OURS: Sen. Thune on impeachment, Russian meddling, hyper-partisanship
OURS

OURS: Sen. Thune on impeachment, Russian meddling, hyper-partisanship

{{featured_button_text}}
051918-nws-SLICe002.jpg (copy)

Visitors enter a main building for tours at the former STAR Academy south of Custer in May 2018.

Senator John Thune is not quick to criticize President Donald Trump or other Republican leaders, but that doesn't mean he always agrees with their policies.

Sen. Thune met with the Rapid City Journal editorial board this week. He said his place at the table as Majority Whip was most important at those times when he disagrees with Senate leaders or the administration.

"You try as a member of the leadership to be the best team player that you can," Thune said. "If the direction is crosswise with South Dakota, that's where I will make my stand. I think it is helpful to have a seat at the table where your voice is being heard. I can try to at least shape a policy before it is announced."

Some important areas where Sen. Thune has been at odds with others in his party have been on trade policies and agreements that have hurt South Dakota farmers.

"The new Japan deal is great for livestock. It is tailored after TPP (the Trans-Pacific Partnership) I wish we would have agreed to stay in that. It would have been a great deal for South Dakota," Thune said. "There are good things happening in the ag world. There are some bad things in the ag world - the weather we had last year and the trade impacts of the tariffs, especially with China - we're hoping the lenders are still willing to work with farmers for another year."

When it comes to impeachment, Thune said he wants a fair hearing of testimony from both sides. 

"I think we have to make sure that both sides have an opportunity to be heard. That was lacking on the House side," Sen. Thune said. "Both sides will have an opportunity to make the case."

But Thune was quick to say he didn't want to see the process drag out with a Presidential election looming. 

"There are a lot of people who view this process as one, time-consuming, two not going anywhere, and three not relevant to their daily lives and want to see it over," he said. "If you ask most people and give them the option between impeaching and removing the President or having voters decide in November, it is overwhelmingly in favor of letting the voters decide."

One instance where the Senator was most willing to break ranks with others in the GOP leadership was on what happened during the 2016 election. Some GOP leaders have signaled to constituents that Russia didn't interfere with the 2016 election - or at least they weren't the only country to do so. Thune sides with the Senate Intelligence Committee that plainly stated that Russia interfered in the electoral process and could again.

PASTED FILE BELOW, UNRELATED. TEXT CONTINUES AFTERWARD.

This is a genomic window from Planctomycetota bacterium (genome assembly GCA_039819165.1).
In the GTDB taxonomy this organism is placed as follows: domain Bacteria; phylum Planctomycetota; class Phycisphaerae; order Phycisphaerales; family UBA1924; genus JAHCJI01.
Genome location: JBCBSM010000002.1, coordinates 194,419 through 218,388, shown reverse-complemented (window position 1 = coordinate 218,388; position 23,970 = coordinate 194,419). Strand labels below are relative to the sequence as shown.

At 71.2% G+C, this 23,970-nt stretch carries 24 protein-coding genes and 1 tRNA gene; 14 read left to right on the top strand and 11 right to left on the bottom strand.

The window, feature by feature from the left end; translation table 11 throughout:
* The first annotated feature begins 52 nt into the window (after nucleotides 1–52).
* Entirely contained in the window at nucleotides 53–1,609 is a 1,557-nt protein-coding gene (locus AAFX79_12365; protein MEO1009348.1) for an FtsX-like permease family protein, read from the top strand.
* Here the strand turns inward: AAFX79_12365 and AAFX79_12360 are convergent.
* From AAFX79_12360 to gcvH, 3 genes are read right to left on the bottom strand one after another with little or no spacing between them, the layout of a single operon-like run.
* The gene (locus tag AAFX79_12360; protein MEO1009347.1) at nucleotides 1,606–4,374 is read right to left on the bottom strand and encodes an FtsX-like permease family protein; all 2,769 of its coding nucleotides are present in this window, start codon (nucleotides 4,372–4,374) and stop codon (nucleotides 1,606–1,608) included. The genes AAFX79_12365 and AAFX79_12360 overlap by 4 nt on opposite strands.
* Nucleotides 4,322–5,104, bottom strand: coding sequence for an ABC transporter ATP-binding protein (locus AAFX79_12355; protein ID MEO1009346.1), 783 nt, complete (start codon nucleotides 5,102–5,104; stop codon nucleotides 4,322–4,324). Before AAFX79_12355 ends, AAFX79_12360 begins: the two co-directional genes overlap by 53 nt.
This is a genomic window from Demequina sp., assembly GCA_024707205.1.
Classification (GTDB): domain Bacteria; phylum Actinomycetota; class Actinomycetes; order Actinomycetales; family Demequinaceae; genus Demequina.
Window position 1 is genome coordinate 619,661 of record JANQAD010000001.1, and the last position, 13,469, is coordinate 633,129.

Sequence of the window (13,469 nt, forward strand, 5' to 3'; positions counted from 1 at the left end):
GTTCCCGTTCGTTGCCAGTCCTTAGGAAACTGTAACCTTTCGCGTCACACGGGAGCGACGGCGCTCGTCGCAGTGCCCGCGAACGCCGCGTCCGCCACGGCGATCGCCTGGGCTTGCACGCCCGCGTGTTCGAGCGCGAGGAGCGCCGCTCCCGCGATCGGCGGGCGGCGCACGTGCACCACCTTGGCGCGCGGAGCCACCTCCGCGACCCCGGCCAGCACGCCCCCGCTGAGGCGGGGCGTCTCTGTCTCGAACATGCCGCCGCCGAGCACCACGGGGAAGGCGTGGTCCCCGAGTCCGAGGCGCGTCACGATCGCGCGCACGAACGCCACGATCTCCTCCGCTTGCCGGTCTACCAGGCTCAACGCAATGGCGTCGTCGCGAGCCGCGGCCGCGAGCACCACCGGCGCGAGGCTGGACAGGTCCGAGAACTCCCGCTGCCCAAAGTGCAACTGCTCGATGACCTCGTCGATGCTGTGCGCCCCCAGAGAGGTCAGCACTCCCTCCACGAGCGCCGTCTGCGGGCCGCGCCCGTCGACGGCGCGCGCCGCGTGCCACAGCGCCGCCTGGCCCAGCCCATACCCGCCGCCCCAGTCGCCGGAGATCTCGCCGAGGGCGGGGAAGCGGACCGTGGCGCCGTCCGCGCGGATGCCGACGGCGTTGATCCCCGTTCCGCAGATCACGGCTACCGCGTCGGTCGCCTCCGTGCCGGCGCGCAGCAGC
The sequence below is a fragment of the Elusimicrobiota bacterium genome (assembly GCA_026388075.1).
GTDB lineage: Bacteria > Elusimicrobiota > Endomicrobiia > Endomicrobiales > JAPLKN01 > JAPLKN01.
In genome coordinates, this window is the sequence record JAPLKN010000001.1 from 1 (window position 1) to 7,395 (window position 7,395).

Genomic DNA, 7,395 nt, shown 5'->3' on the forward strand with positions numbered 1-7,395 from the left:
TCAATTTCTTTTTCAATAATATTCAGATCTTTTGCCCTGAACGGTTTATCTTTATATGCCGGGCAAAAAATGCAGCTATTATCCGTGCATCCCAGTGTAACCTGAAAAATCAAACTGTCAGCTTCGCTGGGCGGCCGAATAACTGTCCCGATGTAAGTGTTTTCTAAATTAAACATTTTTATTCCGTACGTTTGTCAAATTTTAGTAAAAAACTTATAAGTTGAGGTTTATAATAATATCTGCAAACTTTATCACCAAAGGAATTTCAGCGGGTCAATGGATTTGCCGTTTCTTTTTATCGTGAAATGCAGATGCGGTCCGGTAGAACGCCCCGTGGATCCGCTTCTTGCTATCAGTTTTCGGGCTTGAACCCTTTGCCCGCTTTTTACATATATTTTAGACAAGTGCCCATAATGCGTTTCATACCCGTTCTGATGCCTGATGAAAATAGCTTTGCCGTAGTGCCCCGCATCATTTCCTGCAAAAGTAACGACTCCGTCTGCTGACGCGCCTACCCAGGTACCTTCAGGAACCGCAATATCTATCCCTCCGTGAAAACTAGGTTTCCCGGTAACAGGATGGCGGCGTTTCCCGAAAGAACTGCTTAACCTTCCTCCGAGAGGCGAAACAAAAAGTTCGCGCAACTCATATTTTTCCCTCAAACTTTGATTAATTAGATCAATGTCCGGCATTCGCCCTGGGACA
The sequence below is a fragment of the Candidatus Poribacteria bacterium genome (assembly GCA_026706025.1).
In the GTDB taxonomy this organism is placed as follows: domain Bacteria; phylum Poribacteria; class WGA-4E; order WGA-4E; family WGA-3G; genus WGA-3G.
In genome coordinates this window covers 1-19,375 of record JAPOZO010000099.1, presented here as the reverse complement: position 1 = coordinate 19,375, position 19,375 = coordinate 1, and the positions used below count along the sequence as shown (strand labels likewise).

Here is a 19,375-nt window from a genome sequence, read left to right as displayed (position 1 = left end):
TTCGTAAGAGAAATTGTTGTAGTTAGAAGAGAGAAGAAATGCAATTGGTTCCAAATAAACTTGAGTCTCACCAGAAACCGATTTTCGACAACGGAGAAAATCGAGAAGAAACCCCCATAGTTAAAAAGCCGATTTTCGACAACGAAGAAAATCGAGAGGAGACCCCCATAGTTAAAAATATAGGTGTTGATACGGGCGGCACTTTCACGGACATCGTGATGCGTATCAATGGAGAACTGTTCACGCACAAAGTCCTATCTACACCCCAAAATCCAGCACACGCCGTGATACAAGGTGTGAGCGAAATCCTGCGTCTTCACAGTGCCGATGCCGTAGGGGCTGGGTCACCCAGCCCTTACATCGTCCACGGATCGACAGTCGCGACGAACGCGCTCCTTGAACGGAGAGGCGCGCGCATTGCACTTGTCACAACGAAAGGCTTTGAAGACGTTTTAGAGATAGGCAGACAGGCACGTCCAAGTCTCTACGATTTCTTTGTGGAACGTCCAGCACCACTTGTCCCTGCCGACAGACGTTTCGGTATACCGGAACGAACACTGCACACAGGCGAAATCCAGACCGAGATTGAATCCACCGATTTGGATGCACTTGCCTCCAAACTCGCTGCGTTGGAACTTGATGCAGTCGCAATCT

"It is important that we keep our elections clean. It was Russia that interfered in the 2016 election," Sen. Thune said. "Trying to change the narrative about that I don't think is constructive or helpful. We need to acknowledge that and make sure there is no further meddling going forward."

Sen. Thune also discussed how social media has encroached into the legislative process. Compromise is seen as a betrayal of the party by many partisan people and social media platforms allow them to take aim at legislators who work with someone across the aisle to get a bill passed. Thune pointed to his TRACED Act as an example of how the legislative process can work. He worked with Sen. Ed Markey (D-Massachusetts) to get the bill passed. But blocking unwanted robocalls isn't a partisan issue, so that bill sailed through the House and Senate and has been signed by the President. Bills with any partisan component don't fare as well.

"Social media has completely, dramatically changed the way things happen and business is done in politics," Thune said. "What you have to remember is that there is a small number of people who are on Twitter and a smaller amount who are actually paying attention to what is happening in politics. It is easy to get sucked into a myopic bubble and think that small group speaks for everyone."

He said the partisanship in politics isn't causing people to become more divided. Thune believes that the culture drives politics instead of the reverse.

"People say why is politics so divided?" he said. "To me, politics is downstream from the culture and not the other way around. What happens in politics is what is happening in the rest of the country. The tone is a lot less civil. There are fewer people who are willing to accept new information."

You must be logged in to react.
Click any reaction to login.
0
0
0
0
0

Be the first to know

* I understand and agree that registration on or use of this site constitutes agreement to its user agreement and privacy policy.

Related to this story

Most Popular

Get up-to-the-minute news sent straight to your device.

Topics

News Alert

Breaking News